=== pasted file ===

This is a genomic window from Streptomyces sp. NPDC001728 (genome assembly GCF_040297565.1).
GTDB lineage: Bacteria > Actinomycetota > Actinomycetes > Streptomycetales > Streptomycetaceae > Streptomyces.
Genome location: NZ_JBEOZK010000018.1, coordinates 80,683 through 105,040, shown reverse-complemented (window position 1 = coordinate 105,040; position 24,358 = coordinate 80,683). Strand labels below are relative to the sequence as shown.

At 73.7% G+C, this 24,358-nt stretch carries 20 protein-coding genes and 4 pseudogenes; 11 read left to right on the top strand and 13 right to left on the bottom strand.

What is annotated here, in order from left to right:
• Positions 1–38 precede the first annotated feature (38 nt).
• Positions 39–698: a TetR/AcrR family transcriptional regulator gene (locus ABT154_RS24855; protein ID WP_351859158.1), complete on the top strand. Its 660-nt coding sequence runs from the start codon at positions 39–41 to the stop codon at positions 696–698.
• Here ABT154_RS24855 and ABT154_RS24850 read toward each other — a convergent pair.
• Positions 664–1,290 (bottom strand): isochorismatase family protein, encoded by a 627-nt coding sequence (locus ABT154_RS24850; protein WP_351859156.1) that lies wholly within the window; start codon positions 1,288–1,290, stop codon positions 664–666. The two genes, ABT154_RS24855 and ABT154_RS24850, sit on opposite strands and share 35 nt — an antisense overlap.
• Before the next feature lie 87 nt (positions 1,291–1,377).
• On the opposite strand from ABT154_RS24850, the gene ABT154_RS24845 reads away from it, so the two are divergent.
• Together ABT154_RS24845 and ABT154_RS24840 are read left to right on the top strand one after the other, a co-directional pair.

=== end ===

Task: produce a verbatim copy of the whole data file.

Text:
This is a genomic window from Streptomyces sp. NPDC001728 (genome assembly GCF_040297565.1).
GTDB lineage: Bacteria > Actinomycetota > Actinomycetes > Streptomycetales > Streptomycetaceae > Streptomyces.
Genome location: NZ_JBEOZK010000018.1, coordinates 80,683 through 105,040, shown reverse-complemented (window position 1 = coordinate 105,040; position 24,358 = coordinate 80,683). Strand labels below are relative to the sequence as shown.

At 73.7% G+C, this 24,358-nt stretch carries 20 protein-coding genes and 4 pseudogenes; 11 read left to right on the top strand and 13 right to left on the bottom strand.

What is annotated here, in order from left to right:
• Positions 1–38 precede the first annotated feature (38 nt).
• Positions 39–698: a TetR/AcrR family transcriptional regulator gene (locus ABT154_RS24855; protein ID WP_351859158.1), complete on the top strand. Its 660-nt coding sequence runs from the start codon at positions 39–41 to the stop codon at positions 696–698.
• Here ABT154_RS24855 and ABT154_RS24850 read toward each other — a convergent pair.
• Positions 664–1,290 (bottom strand): isochorismatase family protein, encoded by a 627-nt coding sequence (locus ABT154_RS24850; protein WP_351859156.1) that lies wholly within the window; start codon positions 1,288–1,290, stop codon positions 664–666. The two genes, ABT154_RS24855 and ABT154_RS24850, sit on opposite strands and share 35 nt — an antisense overlap.
• Before the next feature lie 87 nt (positions 1,291–1,377).
• On the opposite strand from ABT154_RS24850, the gene ABT154_RS24845 reads away from it, so the two are divergent.
• Together ABT154_RS24845 and ABT154_RS24840 are read left to right on the top strand one after the other, a co-directional pair.